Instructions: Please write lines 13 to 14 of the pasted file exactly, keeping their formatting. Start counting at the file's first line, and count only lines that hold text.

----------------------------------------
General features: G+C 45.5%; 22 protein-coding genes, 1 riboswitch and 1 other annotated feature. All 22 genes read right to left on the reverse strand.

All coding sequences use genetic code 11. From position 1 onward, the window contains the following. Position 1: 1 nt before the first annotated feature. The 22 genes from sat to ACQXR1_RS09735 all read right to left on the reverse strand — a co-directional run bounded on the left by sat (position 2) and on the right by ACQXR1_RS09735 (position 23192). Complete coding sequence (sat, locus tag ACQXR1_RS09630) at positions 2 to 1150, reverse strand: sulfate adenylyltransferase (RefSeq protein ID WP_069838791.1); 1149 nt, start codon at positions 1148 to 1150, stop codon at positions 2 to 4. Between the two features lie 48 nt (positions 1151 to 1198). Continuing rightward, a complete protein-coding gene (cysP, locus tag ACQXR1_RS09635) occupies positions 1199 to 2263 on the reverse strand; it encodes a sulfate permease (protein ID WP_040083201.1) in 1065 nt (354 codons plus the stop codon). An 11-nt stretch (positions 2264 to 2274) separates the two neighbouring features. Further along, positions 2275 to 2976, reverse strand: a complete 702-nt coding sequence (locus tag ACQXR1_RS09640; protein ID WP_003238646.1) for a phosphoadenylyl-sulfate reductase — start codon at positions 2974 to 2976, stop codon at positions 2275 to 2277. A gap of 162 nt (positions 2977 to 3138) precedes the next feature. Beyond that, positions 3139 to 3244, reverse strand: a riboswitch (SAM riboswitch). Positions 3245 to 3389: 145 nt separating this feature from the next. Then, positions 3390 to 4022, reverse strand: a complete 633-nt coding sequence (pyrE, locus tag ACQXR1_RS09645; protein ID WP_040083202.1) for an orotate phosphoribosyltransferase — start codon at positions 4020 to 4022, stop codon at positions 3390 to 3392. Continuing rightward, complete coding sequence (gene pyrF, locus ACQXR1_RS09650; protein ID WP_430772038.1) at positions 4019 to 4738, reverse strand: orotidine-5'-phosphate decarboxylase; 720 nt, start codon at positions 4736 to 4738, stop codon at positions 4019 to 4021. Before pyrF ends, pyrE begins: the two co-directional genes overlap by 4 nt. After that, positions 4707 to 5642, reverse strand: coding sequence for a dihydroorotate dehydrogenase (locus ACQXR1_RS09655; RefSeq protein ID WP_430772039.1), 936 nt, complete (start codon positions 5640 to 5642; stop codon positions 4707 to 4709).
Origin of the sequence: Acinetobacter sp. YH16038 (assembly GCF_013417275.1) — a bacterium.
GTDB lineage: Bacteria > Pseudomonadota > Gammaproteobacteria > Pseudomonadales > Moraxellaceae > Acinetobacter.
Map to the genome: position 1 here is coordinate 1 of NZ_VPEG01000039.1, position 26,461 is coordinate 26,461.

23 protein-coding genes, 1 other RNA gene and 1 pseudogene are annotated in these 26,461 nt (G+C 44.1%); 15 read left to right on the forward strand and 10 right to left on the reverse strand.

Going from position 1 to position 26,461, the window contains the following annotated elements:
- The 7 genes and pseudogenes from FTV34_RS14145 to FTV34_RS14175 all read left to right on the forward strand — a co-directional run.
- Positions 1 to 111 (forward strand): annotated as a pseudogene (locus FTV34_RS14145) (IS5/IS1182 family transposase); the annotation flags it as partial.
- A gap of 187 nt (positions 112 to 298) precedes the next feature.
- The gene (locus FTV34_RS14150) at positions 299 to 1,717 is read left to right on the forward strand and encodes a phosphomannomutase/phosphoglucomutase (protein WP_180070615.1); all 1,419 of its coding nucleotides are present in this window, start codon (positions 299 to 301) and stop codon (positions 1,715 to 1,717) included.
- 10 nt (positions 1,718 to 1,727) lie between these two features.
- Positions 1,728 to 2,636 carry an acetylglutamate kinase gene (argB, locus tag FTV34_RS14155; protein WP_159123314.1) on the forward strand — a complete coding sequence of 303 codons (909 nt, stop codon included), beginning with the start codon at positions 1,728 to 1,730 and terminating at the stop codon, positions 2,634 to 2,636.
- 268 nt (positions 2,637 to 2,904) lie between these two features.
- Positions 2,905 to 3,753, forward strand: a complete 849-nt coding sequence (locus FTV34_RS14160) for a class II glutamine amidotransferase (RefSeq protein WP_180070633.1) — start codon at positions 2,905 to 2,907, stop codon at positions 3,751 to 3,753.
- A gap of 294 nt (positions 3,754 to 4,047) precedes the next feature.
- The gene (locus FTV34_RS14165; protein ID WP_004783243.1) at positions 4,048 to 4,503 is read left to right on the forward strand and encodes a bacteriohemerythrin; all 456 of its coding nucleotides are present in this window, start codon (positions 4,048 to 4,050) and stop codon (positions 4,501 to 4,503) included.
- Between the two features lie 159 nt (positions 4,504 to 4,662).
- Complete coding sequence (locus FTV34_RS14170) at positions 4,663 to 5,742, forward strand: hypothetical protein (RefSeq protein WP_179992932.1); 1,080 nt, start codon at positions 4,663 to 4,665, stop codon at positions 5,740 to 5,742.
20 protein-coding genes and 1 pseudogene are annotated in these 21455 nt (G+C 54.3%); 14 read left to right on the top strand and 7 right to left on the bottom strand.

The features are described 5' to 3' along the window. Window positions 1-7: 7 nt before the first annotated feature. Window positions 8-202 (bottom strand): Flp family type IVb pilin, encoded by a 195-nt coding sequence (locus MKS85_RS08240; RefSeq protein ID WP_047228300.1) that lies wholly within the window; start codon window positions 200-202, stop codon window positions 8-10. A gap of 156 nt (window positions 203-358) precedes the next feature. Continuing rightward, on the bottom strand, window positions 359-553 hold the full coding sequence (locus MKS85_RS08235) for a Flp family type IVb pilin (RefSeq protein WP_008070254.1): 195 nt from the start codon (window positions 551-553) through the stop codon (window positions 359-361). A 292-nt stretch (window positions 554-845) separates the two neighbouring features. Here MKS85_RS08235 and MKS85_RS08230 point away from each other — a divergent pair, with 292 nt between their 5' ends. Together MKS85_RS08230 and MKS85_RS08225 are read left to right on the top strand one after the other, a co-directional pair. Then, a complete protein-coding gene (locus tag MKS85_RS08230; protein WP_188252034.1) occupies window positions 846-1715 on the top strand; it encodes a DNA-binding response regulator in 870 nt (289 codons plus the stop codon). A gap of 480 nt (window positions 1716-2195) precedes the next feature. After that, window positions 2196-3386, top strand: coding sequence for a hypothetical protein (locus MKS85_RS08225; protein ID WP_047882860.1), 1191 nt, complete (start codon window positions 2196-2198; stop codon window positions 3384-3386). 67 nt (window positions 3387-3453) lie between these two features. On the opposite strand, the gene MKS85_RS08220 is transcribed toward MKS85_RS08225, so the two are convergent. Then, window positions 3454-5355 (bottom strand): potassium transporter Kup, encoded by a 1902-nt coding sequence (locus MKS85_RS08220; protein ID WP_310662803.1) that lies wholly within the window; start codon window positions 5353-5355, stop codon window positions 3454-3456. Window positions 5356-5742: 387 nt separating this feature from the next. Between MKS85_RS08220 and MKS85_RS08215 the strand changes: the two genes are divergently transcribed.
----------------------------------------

- Positions 1,728 to 2,636 carry an acetylglutamate kinase gene (argB, locus tag FTV34_RS14155; protein WP_159123314.1) on the forward strand — a complete coding sequence of 303 codons (909 nt, stop codon included), beginning with the start codon at positions 1,728 to 1,730 and terminating at the stop codon, positions 2,634 to 2,636.
- 268 nt (positions 2,637 to 2,904) lie between these two features.